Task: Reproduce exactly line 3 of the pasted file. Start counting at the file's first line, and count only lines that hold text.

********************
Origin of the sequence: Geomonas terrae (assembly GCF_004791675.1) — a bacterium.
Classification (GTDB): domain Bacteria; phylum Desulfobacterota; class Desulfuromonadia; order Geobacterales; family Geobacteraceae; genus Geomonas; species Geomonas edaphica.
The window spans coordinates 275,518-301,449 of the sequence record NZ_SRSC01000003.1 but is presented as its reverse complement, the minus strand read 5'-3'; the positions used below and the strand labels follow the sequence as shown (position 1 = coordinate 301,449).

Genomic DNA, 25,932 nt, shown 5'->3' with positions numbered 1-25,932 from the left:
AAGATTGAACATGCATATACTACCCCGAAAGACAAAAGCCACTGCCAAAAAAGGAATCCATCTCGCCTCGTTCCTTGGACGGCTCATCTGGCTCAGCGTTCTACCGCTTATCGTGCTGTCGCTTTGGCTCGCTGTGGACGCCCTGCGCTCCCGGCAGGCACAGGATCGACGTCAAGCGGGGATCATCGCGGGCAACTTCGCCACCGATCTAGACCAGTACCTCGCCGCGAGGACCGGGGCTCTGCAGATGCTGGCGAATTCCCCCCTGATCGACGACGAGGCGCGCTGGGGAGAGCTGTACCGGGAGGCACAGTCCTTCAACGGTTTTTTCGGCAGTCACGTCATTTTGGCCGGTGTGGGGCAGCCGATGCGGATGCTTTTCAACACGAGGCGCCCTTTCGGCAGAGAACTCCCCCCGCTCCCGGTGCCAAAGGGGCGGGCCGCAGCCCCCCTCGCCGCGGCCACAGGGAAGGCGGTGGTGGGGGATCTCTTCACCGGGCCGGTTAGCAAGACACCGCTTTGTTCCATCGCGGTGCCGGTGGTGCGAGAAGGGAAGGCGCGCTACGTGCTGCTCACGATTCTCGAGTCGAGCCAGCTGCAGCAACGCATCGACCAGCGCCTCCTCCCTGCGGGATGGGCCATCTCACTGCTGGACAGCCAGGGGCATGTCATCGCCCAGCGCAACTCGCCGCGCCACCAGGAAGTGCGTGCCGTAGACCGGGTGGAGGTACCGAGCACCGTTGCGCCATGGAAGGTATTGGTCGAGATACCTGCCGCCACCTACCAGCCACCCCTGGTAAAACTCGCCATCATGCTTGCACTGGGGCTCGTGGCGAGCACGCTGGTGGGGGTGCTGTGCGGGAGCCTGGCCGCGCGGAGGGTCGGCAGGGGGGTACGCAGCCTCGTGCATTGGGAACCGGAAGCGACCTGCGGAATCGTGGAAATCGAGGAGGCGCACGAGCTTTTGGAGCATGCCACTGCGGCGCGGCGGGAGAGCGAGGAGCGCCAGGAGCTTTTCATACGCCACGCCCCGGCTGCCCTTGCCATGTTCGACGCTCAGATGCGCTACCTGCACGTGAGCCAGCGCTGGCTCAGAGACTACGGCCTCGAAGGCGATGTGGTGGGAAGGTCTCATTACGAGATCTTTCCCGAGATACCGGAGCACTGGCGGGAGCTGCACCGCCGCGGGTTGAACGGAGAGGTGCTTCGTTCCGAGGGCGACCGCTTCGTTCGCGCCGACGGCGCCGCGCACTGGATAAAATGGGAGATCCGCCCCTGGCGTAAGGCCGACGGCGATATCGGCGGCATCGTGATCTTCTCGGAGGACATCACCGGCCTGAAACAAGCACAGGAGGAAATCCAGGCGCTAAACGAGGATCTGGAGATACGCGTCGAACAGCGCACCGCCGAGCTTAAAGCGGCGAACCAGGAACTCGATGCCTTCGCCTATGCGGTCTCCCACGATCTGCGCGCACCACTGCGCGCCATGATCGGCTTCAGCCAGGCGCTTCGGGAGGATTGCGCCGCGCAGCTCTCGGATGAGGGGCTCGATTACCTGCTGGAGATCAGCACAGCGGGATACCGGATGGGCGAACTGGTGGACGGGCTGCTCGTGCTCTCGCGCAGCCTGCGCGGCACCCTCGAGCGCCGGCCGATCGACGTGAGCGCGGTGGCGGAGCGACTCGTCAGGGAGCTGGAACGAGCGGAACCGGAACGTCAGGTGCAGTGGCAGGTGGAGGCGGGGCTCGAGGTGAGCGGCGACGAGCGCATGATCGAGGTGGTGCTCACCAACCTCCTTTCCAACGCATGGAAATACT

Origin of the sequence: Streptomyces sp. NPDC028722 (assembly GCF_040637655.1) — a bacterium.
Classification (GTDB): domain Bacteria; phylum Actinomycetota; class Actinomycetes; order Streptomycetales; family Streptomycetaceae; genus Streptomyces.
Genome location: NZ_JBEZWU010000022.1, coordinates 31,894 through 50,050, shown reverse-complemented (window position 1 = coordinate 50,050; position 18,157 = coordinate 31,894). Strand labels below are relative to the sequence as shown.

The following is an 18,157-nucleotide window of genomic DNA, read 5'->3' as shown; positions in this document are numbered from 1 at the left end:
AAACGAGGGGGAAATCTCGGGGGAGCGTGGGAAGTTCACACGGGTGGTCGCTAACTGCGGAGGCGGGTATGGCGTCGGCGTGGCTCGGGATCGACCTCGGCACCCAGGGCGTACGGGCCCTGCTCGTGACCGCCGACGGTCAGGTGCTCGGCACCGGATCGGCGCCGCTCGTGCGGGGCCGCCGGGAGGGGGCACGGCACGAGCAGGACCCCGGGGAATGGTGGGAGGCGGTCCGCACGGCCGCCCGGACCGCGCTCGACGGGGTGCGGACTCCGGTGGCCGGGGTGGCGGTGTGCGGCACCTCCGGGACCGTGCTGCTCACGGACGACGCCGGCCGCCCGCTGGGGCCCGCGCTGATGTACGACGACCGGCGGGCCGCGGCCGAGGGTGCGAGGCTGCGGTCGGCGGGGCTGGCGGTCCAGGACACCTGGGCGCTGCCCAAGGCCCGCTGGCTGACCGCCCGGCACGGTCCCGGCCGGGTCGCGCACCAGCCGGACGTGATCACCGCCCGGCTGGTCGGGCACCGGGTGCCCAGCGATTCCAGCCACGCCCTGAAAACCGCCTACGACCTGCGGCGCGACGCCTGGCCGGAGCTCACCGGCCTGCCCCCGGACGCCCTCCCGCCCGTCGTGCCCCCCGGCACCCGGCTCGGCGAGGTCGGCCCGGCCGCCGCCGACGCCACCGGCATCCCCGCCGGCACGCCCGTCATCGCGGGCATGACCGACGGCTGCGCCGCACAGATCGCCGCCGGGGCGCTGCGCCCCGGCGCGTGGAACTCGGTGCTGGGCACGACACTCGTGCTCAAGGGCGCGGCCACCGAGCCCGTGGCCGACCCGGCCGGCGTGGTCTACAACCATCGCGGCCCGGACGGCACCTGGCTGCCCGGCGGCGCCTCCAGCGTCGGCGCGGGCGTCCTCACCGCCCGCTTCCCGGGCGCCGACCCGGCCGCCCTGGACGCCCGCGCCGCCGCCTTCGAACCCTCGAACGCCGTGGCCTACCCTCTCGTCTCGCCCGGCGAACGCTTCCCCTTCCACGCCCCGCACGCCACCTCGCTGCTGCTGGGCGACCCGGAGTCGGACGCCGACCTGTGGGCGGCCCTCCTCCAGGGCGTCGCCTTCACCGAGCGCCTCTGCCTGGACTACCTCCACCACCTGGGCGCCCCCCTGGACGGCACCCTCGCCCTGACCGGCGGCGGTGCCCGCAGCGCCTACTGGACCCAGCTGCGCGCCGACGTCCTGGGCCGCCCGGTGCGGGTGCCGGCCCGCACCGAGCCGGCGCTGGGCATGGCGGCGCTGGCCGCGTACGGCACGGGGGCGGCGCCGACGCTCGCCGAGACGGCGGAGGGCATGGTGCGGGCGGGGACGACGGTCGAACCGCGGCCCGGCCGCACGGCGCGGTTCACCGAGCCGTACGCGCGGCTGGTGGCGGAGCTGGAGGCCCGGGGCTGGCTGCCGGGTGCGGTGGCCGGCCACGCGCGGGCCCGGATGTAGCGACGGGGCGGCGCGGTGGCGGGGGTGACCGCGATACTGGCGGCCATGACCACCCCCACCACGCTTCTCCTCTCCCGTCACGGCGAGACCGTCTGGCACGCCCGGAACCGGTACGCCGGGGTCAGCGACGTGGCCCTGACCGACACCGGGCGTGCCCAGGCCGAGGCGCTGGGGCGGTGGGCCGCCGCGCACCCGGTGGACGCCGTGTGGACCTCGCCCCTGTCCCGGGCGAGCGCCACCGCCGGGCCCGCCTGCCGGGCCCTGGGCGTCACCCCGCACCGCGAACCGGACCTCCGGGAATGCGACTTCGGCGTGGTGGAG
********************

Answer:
The window spans coordinates 275,518-301,449 of the sequence record NZ_SRSC01000003.1 but is presented as its reverse complement, the minus strand read 5'-3'; the positions used below and the strand labels follow the sequence as shown (position 1 = coordinate 301,449).